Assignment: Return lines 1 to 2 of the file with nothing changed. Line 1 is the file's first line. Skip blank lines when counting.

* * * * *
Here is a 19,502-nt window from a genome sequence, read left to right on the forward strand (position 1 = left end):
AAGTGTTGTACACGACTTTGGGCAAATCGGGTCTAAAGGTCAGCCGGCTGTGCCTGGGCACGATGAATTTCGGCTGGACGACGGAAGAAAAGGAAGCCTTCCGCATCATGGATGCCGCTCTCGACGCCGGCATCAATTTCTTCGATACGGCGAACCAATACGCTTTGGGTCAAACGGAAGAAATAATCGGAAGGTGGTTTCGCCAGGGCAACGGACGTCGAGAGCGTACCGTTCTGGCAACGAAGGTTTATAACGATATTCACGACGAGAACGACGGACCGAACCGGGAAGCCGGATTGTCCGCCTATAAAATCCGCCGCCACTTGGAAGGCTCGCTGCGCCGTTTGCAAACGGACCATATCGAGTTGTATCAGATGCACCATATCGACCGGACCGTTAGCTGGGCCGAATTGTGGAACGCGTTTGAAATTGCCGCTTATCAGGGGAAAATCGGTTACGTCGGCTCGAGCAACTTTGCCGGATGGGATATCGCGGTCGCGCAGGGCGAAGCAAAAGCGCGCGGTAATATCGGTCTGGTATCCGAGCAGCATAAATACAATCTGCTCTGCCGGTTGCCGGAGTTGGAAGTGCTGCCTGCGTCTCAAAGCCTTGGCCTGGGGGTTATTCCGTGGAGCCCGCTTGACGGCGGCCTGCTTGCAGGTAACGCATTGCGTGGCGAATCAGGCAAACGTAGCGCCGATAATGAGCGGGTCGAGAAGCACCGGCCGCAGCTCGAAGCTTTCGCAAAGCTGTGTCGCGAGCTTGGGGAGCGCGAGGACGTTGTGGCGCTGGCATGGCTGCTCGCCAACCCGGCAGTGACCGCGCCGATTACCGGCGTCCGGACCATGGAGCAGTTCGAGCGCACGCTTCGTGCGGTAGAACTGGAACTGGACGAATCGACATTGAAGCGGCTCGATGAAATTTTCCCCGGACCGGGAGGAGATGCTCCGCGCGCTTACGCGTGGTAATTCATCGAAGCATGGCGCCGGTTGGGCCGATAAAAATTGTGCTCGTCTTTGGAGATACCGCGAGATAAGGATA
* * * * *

Here is a 19,502-nt window from a genome sequence, read left to right on the forward strand (position 1 = left end):
AAGTGTTGTACACGACTTTGGGCAAATCGGGTCTAAAGGTCAGCCGGCTGTGCCTGGGCACGATGAATTTCGGCTGGACGACGGAAGAAAAGGAAGCCTTCCGCATCATGGATGCCGCTCTCGACGCCGGCATCAATTTCTTCGATACGGCGAACCAATACGCTTTGGGTCAAACGGAAGAAATAATCGGAAGGTGGTTTCGCCAGGGCAACGGACGTCGAGAGCGTACCGTTCTGGCAACGAAGGTTTATAACGATATTCACGACGAGAACGACGGACCGAACCGGGAAGCCGGATTGTCCGCCTATAAAATCCGCCGCCACTTGGAAGGCTCGCTGCGCCGTTTGCAAACGGACCATATCGAGTTGTATCAGATGCACCATATCGACCGGACCGTTAGCTGGGCCGAATTGTGGAACGCGTTTGAAATTGCCGCTTATCAGGGGAAAATCGGTTACGTCGGCTCGAGCAACTTTGCCGGATGGGATATCGCGGTCGCGCAGGGCGAAGCAAAAGCGCGCGGTAATATCGGTCTGGTATCCGAGCAGCATAAATACAATCTGCTCTGCCGGTTGCCGGAGTTGGAAGTGCTGCCTGCGTCTCAAAGCCTTGGCCTGGGGGTTATTCCGTGGAGCCCGCTTGACGGCGGCCTGCTTGCAGGTAACGCATTGCGTGGCGAATCAGGCAAACGTAGCGCCGATAATGAGCGGGTCGAGAAGCACCGGCCGCAGCTCGAAGCTTTCGCAAAGCTGTGTCGCGAGCTTGGGGAGCGCGAGGACGTTGTGGCGCTGGCATGGCTGCTCGCCAACCCGGCAGTGACCGCGCCGATTACCGGCGTCCGGACCATGGAGCAGTTCGAGCGCACGCTTCGTGCGGTAGAACTGGAACTGGACGAATCGACATTGAAGCGGCTCGATGAAATTTTCCCCGGACCGGGAGGAGATGCTCCGCGCGCTTACGCGTGGTAATTCATCGAAGCATGGCGCCGGTTGGGCCGATAAAAATTGTGCTCGTCTTTGGAGATACCGCGAGATAAGGATA